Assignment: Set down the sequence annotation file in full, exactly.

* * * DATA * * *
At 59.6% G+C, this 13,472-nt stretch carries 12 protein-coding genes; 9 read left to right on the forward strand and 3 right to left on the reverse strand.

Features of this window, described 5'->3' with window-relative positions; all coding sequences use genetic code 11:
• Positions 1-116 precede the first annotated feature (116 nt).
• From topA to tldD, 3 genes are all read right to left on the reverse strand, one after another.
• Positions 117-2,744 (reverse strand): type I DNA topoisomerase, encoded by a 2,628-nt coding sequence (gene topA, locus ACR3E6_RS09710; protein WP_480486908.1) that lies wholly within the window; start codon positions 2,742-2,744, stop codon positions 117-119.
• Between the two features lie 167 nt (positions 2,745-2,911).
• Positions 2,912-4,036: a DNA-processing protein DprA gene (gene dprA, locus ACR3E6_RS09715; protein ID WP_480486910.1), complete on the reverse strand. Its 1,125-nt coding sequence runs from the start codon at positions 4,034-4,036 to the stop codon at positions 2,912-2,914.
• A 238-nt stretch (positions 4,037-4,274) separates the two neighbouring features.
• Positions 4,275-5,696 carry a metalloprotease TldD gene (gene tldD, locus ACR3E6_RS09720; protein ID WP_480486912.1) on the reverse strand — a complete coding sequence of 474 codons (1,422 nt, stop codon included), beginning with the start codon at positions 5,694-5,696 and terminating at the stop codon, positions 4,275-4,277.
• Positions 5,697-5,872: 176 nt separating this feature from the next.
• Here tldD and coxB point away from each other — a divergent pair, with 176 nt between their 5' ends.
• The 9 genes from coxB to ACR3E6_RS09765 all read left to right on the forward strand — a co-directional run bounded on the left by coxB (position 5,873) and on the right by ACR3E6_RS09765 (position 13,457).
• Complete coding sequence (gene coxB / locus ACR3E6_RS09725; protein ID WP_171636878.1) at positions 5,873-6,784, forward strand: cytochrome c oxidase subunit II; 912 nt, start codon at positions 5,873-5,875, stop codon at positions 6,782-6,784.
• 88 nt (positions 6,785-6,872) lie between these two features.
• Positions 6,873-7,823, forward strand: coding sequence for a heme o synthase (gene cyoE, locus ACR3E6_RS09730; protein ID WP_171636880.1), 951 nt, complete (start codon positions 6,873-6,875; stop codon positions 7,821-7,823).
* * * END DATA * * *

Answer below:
At 59.6% G+C, this 13,472-nt stretch carries 12 protein-coding genes; 9 read left to right on the forward strand and 3 right to left on the reverse strand.

Features of this window, described 5'->3' with window-relative positions; all coding sequences use genetic code 11:
• Positions 1-116 precede the first annotated feature (116 nt).
• From topA to tldD, 3 genes are all read right to left on the reverse strand, one after another.
• Positions 117-2,744 (reverse strand): type I DNA topoisomerase, encoded by a 2,628-nt coding sequence (gene topA, locus ACR3E6_RS09710; protein WP_480486908.1) that lies wholly within the window; start codon positions 2,742-2,744, stop codon positions 117-119.
• Between the two features lie 167 nt (positions 2,745-2,911).
• Positions 2,912-4,036: a DNA-processing protein DprA gene (gene dprA, locus ACR3E6_RS09715; protein ID WP_480486910.1), complete on the reverse strand. Its 1,125-nt coding sequence runs from the start codon at positions 4,034-4,036 to the stop codon at positions 2,912-2,914.
• A 238-nt stretch (positions 4,037-4,274) separates the two neighbouring features.
• Positions 4,275-5,696 carry a metalloprotease TldD gene (gene tldD, locus ACR3E6_RS09720; protein ID WP_480486912.1) on the reverse strand — a complete coding sequence of 474 codons (1,422 nt, stop codon included), beginning with the start codon at positions 5,694-5,696 and terminating at the stop codon, positions 4,275-4,277.
• Positions 5,697-5,872: 176 nt separating this feature from the next.
• Here tldD and coxB point away from each other — a divergent pair, with 176 nt between their 5' ends.
• The 9 genes from coxB to ACR3E6_RS09765 all read left to right on the forward strand — a co-directional run bounded on the left by coxB (position 5,873) and on the right by ACR3E6_RS09765 (position 13,457).
• Complete coding sequence (gene coxB / locus ACR3E6_RS09725; protein ID WP_171636878.1) at positions 5,873-6,784, forward strand: cytochrome c oxidase subunit II; 912 nt, start codon at positions 5,873-5,875, stop codon at positions 6,782-6,784.
• 88 nt (positions 6,785-6,872) lie between these two features.
• Positions 6,873-7,823, forward strand: coding sequence for a heme o synthase (gene cyoE, locus ACR3E6_RS09730; protein ID WP_171636880.1), 951 nt, complete (start codon positions 6,873-6,875; stop codon positions 7,821-7,823).